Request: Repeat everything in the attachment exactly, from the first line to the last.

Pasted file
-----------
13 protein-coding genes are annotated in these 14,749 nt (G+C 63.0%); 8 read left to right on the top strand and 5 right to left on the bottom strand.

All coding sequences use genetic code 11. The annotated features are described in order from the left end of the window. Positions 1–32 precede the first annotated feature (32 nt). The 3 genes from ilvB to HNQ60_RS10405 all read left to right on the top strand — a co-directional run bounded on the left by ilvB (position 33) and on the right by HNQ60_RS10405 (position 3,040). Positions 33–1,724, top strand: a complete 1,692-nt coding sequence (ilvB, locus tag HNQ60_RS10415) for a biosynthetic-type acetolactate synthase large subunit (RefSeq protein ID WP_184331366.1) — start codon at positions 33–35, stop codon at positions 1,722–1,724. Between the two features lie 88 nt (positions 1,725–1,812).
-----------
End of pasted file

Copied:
13 protein-coding genes are annotated in these 14,749 nt (G+C 63.0%); 8 read left to right on the top strand and 5 right to left on the bottom strand.

All coding sequences use genetic code 11. The annotated features are described in order from the left end of the window. Positions 1–32 precede the first annotated feature (32 nt). The 3 genes from ilvB to HNQ60_RS10405 all read left to right on the top strand — a co-directional run bounded on the left by ilvB (position 33) and on the right by HNQ60_RS10405 (position 3,040). Positions 33–1,724, top strand: a complete 1,692-nt coding sequence (ilvB, locus tag HNQ60_RS10415) for a biosynthetic-type acetolactate synthase large subunit (RefSeq protein ID WP_184331366.1) — start codon at positions 33–35, stop codon at positions 1,722–1,724. Between the two features lie 88 nt (positions 1,725–1,812).